Your thyroid is under constant attack, and traditional doctors don’t have a clue how to fix it.
In fact, most physicians don’t even recognize the problem in the first place — especially when it comes to men. And that makes thyroid disease the most under-diagnosed condition in the country.
I’ve seen this play out for decades: People see a traditional doctor and get a thyroid test that measures levels of thyroid-stimulating hormone.
When doctors see a “normal” result, they’ll tell you there’s “nothing wrong” when you actually have a form of hypothyroidism.
But not the form you might think.
You could be one of the millions of misdiagnosed Americans with a perfectly functioning thyroid gland with an overlooked thyroid condition.
You see, the test result was correct. There really is nothing wrong with your thyroid.
You are likely to be suffering from a common but largely unrecognized condition called type-2 hypothyroidism — one of the most ignored, misdiagnosed and inappropriately treated conditions in America.
Unlike “classic” under-active thyroid, type-2 is a condition in which your thyroid gland still produces normal amounts of thyroid hormone — but your cells and tissues have become resistant to it.
Much in the same way diabetics suffer from insulin resistance.
You may be suffering from some of the symptoms of thyroid dysfunction and not realize what you have.
Universal symptoms include fatigue, heart palpitations, depression, excessive cold or sweating, aching joints, trouble concentrating, brain fog, and weight gain or loss for no reason.
But each gender has unique symptoms.
It’s not a coincidence that type-2 hypothyroidism has reached epidemic proportions in recent decades.
I’ve been sounding the alarm bells over how household chemicals are causing a health crisis for decades. I’ve also seen the rise of thyroid disease in my own practice.
More than 30 million Americans have some form of thyroid disease, and up to 60% – 13 million people – have no idea they have it.
Standard thyroid-function blood tests measure only TSH levels. This makes it easy to diagnose type-1 hypothyroidism. But if you have type-2, your TSH levels are likely to be “normal.”
Doctors are usually baffled by the “normal” TSH levels and immediately rule out a thyroid problem or simply treat it as type-1 hypothyroidism, or even hyperthyroidism, the overactive thyroid condition.
The problem here is an excessive reliance on lab results only — and ignoring the symptoms right in front of them.
The only blood test that can offer a clue to type-2 hypothyroidism is the test for elevated T3 levels in your bloodstream because the problem with type-2 is that T3 hormones can’t bind to any cellular receptors.
You need to ask for this test.
Unfortunately, it’s another opportunity for misdiagnoses. High T3 levels are normally a sign of hyperthyroidism or over-active thyroid — the opposite of hypothyroidism.
But the main problem isn’t the thyroid itself. Your thyroid is fine. The problem is with the receptors in the cells and tissues that can’t receive the thyroid’s signals.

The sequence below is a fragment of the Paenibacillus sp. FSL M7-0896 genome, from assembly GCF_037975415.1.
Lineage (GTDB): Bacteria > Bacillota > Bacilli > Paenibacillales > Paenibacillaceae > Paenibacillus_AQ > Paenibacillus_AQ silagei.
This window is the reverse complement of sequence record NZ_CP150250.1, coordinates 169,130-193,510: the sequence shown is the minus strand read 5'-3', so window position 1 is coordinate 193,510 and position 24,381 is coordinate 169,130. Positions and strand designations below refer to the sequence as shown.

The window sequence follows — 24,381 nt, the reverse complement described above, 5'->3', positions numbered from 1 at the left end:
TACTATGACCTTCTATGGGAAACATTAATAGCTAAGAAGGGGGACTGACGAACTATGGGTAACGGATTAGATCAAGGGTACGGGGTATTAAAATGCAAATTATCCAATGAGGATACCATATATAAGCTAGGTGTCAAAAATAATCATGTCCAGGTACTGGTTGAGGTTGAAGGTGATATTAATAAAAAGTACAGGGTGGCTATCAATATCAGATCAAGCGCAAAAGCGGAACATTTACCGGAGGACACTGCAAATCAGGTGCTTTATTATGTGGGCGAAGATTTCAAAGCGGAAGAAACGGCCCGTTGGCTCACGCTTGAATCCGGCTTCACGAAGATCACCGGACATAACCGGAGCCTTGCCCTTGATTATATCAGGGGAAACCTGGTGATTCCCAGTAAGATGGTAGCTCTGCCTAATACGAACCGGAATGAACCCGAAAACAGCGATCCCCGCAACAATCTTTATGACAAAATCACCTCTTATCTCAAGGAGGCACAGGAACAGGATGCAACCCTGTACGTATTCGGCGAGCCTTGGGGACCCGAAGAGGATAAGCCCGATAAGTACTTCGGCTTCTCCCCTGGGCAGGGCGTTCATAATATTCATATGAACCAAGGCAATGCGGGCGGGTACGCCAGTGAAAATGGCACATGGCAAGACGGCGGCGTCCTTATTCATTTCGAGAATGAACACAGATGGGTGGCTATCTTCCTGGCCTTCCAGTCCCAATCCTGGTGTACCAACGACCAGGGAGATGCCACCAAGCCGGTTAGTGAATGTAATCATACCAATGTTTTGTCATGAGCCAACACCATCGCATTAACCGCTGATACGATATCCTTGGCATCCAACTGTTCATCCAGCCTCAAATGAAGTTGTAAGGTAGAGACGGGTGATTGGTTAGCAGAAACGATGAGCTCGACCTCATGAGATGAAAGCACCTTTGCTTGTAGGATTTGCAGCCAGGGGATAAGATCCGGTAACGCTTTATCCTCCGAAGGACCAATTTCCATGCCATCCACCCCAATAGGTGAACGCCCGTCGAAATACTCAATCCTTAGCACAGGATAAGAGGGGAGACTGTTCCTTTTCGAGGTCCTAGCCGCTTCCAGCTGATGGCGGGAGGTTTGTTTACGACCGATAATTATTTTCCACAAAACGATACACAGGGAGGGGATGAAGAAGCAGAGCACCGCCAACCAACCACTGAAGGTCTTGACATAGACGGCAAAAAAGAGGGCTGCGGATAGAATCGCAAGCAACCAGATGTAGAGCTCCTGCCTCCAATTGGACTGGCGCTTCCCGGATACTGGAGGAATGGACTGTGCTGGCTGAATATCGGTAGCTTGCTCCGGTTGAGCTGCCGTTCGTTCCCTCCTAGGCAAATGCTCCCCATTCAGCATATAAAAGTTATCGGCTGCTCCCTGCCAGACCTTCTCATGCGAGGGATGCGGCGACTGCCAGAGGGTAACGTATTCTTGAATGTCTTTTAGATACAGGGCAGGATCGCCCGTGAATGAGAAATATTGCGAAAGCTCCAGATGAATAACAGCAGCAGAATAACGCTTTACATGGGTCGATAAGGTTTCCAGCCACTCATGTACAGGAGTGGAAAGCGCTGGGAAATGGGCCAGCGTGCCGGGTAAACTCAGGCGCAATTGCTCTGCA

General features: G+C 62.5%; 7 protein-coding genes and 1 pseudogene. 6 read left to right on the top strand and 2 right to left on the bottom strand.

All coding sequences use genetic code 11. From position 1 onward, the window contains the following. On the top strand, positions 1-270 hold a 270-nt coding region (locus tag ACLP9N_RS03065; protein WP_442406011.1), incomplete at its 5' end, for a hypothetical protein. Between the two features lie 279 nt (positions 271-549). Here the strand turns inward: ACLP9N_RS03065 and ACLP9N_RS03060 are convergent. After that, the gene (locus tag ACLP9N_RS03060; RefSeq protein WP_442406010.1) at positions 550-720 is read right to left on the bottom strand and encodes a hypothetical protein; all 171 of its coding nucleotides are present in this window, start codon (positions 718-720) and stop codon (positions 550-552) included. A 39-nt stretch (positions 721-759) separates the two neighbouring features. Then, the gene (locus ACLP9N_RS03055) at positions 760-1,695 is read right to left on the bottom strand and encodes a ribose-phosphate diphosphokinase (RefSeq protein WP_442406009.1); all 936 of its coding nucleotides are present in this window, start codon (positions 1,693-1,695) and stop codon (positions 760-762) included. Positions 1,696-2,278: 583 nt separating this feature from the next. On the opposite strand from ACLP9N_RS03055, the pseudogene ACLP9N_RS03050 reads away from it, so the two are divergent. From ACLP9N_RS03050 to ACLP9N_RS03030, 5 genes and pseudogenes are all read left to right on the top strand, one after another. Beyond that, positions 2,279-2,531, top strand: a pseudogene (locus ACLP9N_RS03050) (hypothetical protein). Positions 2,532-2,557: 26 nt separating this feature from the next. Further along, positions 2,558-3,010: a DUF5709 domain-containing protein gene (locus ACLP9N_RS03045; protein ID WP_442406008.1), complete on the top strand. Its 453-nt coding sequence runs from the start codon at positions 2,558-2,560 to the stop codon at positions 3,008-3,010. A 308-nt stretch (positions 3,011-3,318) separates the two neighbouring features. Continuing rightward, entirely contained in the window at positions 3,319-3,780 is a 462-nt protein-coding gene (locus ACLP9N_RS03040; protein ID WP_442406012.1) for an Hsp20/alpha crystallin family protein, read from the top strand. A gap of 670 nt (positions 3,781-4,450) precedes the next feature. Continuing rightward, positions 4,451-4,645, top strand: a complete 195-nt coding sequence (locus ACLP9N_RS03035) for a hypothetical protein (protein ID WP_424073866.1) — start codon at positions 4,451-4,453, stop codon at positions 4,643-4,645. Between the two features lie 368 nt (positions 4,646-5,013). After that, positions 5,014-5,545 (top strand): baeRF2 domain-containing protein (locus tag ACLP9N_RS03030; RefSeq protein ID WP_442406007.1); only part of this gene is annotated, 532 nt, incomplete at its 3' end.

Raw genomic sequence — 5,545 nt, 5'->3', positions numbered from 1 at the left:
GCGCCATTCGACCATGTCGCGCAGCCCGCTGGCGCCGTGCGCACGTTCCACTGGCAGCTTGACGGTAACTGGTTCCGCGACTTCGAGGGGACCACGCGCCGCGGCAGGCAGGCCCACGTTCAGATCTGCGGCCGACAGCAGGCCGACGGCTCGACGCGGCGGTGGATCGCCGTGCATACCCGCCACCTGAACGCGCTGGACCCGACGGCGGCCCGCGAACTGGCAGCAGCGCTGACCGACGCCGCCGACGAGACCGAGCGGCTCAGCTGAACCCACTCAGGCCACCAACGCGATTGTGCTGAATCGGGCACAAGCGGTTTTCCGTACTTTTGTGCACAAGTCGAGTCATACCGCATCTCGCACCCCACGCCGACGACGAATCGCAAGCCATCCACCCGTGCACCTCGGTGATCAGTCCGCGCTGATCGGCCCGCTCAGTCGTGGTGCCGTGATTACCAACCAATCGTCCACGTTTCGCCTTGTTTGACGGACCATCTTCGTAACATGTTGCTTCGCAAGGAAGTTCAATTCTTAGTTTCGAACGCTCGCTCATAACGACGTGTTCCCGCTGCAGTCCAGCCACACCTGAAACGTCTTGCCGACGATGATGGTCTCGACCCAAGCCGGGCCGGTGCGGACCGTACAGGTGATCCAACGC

Prescribing harmful Big Pharma medications, like Synthroid for an under-active thyroid or methimazole for an overactive thyroid, won’t solve the problem.
Supplement To Boost Thyroid Health
At the Sears Institute for Anti-Aging Medicine, I treat thyroid dysfunction with a combination of natural supplements that boost thyroid health. Here’s what I recommend:
- Supplement With Korean Ginseng. This ancient herb belongs to a special class of plants called adaptogens, which help your body adapt and repair. Studies show that Korean ginseng works on thyroid repair by reducing levels of inactive T3 hormone (rT3). The problem with excess rT3 is that it binds to T3 receptors and inhibits regular T3, thereby reducing vital metabolic activity in your cells.1,2 Korean ginseng is sometimes sold as Asian, Chinese, or Panax ginseng. There are 11 different species of ginseng, so don’t confuse Korean ginseng with other forms, like American or Siberian. Take 200 mg to 500 mg a day.
- Discover Irish Moss. This red seaweed found on the shores of Ireland contains the thyroid hormone precursor Diiodothyronine (DIT), as well as the thyroid hormones T3 and T4. It’s also extremely high in the trace element iodine. You can’t make thyroid hormones without high enough levels of iodine. Irish moss is also packed with more than 90 minerals, including zinc, magnesium, manganese, potassium, and selenium — all crucial elements your body must have to ensure a balanced thyroid. Look for raw Irish moss online. If you buy it dried, soak it for a few hours in water to rinse away any sand that may be present. Supplements are also available. I suggest taking up to 1,200 mg two or three times a day.
To Your Good Health,
Al Sears, MD, CNS
1. Dai X, et al. “Effect of ginseng injection in treating congestive heart failure and its influence on thyroid hormones.” Zhongguo Zhong Xi Yi Jie He Za Zhi.;19(4):209-11.
2. Jin H, et al. “Pharmacokinetic comparison of ginsenoside metabolite IH-901 from fermented and non-fermented ginseng in healthy Korean volunteers.” J Ethnopharmacol. 2012 Jan 31;139(2):664-7.